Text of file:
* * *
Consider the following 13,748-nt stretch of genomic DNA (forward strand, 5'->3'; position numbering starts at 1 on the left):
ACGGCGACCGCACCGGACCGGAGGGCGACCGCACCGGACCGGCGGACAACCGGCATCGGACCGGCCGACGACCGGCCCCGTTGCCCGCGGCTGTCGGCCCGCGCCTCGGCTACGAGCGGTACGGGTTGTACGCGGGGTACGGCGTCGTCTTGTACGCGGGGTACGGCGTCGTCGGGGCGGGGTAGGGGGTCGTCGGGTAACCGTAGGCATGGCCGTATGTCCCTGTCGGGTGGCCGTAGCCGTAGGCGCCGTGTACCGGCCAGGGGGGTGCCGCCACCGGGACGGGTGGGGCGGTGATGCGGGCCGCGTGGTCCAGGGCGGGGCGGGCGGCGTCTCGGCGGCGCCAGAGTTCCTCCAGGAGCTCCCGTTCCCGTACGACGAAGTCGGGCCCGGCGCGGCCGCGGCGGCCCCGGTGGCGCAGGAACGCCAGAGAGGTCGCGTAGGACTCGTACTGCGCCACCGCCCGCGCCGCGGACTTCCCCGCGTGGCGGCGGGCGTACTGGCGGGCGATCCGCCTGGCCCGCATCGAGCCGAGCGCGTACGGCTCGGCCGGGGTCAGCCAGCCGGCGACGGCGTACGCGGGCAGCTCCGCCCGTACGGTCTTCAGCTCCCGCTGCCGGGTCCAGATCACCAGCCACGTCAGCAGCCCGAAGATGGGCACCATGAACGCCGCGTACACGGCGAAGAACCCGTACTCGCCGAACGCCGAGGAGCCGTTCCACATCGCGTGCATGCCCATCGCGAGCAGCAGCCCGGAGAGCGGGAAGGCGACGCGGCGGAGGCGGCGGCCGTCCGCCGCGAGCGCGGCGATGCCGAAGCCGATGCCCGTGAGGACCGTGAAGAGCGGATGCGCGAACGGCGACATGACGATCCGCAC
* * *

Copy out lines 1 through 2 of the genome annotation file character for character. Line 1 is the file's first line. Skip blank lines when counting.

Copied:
Consider the following 13,748-nt stretch of genomic DNA (forward strand, 5'->3'; position numbering starts at 1 on the left):
ACGGCGACCGCACCGGACCGGAGGGCGACCGCACCGGACCGGCGGACAACCGGCATCGGACCGGCCGACGACCGGCCCCGTTGCCCGCGGCTGTCGGCCCGCGCCTCGGCTACGAGCGGTACGGGTTGTACGCGGGGTACGGCGTCGTCTTGTACGCGGGGTACGGCGTCGTCGGGGCGGGGTAGGGGGTCGTCGGGTAACCGTAGGCATGGCCGTATGTCCCTGTCGGGTGGCCGTAGCCGTAGGCGCCGTGTACCGGCCAGGGGGGTGCCGCCACCGGGACGGGTGGGGCGGTGATGCGGGCCGCGTGGTCCAGGGCGGGGCGGGCGGCGTCTCGGCGGCGCCAGAGTTCCTCCAGGAGCTCCCGTTCCCGTACGACGAAGTCGGGCCCGGCGCGGCCGCGGCGGCCCCGGTGGCGCAGGAACGCCAGAGAGGTCGCGTAGGACTCGTACTGCGCCACCGCCCGCGCCGCGGACTTCCCCGCGTGGCGGCGGGCGTACTGGCGGGCGATCCGCCTGGCCCGCATCGAGCCGAGCGCGTACGGCTCGGCCGGGGTCAGCCAGCCGGCGACGGCGTACGCGGGCAGCTCCGCCCGTACGGTCTTCAGCTCCCGCTGCCGGGTCCAGATCACCAGCCACGTCAGCAGCCCGAAGATGGGCACCATGAACGCCGCGTACACGGCGAAGAACCCGTACTCGCCGAACGCCGAGGAGCCGTTCCACATCGCGTGCATGCCCATCGCGAGCAGCAGCCCGGAGAGCGGGAAGGCGACGCGGCGGAGGCGGCGGCCGTCCGCCGCGAGCGCGGCGATGCCGAAGCCGATGCCCGTGAGGACCGTGAAGAGCGGATGCGCGAACGGCGACATGACGATCCGCAC